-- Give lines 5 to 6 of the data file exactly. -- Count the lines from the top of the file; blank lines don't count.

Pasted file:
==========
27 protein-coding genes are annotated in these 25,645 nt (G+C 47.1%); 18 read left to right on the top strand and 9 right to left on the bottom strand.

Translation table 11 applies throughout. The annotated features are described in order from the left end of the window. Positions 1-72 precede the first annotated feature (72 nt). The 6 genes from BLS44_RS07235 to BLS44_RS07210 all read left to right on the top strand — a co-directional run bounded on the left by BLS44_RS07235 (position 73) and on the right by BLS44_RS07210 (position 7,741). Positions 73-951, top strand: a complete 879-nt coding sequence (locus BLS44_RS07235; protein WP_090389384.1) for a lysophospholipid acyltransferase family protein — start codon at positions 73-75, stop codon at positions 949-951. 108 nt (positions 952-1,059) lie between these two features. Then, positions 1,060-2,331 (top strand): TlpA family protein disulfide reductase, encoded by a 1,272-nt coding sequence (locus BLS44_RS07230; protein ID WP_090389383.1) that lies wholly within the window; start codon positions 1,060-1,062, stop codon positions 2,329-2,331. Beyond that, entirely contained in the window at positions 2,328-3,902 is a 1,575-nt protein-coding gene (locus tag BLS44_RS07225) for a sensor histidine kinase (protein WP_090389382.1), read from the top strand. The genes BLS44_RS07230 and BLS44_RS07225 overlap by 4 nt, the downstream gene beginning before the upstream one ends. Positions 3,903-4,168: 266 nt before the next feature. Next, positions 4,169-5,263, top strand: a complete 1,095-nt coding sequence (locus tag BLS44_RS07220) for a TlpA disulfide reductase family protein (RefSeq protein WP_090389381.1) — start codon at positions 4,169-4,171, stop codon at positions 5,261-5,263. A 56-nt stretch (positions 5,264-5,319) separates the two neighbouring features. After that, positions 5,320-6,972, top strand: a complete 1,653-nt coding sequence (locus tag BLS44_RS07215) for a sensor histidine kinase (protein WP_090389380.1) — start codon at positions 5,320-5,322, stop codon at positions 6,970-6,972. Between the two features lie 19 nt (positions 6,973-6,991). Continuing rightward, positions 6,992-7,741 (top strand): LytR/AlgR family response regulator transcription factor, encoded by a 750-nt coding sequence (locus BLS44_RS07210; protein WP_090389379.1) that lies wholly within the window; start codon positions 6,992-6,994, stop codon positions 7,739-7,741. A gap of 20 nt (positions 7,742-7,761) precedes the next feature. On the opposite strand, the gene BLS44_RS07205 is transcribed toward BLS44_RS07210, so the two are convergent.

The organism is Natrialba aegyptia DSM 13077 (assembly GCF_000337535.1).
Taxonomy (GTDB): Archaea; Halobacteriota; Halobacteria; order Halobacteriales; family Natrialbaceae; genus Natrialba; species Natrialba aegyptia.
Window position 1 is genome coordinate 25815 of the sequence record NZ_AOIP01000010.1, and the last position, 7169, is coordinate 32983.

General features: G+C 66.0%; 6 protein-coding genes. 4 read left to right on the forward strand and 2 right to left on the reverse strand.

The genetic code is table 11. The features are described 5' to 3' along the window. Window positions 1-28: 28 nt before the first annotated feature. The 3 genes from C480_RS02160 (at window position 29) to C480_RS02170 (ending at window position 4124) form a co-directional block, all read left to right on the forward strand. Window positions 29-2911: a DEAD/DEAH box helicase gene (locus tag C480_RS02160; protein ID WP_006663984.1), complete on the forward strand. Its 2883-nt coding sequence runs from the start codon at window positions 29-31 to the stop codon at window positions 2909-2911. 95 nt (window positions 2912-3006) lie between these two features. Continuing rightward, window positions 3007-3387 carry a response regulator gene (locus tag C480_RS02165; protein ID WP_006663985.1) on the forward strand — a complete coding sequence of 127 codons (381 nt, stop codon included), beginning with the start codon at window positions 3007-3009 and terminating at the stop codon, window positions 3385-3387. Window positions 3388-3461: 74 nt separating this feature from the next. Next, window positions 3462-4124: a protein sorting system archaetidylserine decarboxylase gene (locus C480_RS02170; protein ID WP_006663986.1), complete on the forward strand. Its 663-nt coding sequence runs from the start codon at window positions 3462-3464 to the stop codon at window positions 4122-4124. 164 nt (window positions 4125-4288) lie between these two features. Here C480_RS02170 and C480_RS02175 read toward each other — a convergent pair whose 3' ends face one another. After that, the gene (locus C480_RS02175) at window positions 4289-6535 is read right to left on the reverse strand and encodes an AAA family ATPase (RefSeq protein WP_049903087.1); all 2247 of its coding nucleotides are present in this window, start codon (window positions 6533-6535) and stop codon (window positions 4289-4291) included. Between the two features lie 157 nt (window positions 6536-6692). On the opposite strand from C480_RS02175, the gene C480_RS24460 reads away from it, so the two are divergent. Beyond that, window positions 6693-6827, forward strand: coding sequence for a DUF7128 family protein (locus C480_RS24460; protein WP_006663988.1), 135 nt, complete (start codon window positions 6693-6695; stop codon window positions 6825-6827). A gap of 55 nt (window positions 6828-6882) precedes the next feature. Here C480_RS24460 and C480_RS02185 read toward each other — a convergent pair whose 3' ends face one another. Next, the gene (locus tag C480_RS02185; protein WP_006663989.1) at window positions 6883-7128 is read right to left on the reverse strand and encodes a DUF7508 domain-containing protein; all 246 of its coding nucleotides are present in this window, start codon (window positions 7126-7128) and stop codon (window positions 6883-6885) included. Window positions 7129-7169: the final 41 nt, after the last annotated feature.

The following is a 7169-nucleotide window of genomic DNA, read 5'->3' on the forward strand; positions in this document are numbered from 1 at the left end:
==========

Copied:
Window position 1 is genome coordinate 25815 of the sequence record NZ_AOIP01000010.1, and the last position, 7169, is coordinate 32983.

General features: G+C 66.0%; 6 protein-coding genes. 4 read left to right on the forward strand and 2 right to left on the reverse strand.